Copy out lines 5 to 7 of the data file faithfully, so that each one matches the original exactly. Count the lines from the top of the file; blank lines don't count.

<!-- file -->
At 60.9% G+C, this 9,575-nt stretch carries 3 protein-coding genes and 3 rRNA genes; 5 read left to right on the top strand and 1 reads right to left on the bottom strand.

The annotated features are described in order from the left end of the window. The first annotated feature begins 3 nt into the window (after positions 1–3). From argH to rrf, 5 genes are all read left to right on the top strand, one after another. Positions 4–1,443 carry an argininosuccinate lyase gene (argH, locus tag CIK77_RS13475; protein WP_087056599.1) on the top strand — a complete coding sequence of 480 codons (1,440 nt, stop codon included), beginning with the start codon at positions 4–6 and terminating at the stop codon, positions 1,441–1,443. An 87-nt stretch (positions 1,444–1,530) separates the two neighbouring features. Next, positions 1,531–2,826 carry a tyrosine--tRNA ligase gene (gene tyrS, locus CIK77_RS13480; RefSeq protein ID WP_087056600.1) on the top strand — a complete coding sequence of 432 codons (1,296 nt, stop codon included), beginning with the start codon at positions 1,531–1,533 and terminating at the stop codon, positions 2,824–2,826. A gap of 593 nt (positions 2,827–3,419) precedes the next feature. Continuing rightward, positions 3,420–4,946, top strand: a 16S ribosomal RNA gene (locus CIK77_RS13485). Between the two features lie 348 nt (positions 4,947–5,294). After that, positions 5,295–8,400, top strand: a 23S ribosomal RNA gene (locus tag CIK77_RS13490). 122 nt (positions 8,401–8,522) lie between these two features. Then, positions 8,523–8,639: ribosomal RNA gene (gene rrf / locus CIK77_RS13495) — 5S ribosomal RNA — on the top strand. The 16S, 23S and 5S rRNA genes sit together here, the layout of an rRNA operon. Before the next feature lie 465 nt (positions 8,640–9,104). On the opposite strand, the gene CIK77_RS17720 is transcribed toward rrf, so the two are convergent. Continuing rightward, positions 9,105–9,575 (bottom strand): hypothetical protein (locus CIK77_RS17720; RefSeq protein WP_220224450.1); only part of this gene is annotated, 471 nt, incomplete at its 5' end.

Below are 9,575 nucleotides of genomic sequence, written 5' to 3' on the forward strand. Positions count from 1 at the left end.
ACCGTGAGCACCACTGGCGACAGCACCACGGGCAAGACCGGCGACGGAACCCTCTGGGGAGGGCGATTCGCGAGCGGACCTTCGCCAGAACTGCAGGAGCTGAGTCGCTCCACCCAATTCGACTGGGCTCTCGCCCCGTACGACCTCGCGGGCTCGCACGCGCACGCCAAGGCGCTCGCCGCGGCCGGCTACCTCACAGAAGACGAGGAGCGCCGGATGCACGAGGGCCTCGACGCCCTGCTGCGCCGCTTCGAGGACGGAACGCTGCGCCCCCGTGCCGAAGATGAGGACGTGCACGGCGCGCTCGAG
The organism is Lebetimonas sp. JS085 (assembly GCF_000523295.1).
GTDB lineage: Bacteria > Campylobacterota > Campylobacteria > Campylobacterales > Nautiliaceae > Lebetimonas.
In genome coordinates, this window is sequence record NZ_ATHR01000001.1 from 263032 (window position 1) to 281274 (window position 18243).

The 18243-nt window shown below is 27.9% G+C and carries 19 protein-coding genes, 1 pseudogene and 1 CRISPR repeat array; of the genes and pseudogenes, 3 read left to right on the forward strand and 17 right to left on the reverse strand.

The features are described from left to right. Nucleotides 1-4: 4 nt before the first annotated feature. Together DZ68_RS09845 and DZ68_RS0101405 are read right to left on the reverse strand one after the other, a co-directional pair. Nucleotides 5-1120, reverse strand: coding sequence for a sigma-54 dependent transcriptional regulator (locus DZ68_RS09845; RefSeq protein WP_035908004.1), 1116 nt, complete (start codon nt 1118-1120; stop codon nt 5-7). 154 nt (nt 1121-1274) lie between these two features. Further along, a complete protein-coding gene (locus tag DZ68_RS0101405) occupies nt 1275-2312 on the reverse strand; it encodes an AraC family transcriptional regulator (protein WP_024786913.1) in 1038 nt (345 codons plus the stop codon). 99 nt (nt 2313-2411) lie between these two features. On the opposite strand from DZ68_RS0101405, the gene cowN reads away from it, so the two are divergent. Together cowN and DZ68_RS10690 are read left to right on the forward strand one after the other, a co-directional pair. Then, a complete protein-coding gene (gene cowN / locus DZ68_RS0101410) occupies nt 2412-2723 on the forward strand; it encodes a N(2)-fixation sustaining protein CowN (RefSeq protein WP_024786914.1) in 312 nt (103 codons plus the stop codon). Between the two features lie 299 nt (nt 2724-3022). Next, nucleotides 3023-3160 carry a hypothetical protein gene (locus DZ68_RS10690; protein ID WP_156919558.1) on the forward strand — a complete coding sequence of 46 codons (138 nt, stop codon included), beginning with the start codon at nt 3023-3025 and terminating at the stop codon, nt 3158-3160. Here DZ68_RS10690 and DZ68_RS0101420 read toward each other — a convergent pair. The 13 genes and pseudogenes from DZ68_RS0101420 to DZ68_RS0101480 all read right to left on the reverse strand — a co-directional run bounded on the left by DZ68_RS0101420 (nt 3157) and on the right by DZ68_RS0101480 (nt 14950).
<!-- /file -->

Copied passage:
The organism is Lebetimonas sp. JS085 (assembly GCF_000523295.1).
GTDB lineage: Bacteria > Campylobacterota > Campylobacteria > Campylobacterales > Nautiliaceae > Lebetimonas.
In genome coordinates, this window is sequence record NZ_ATHR01000001.1 from 263032 (window position 1) to 281274 (window position 18243).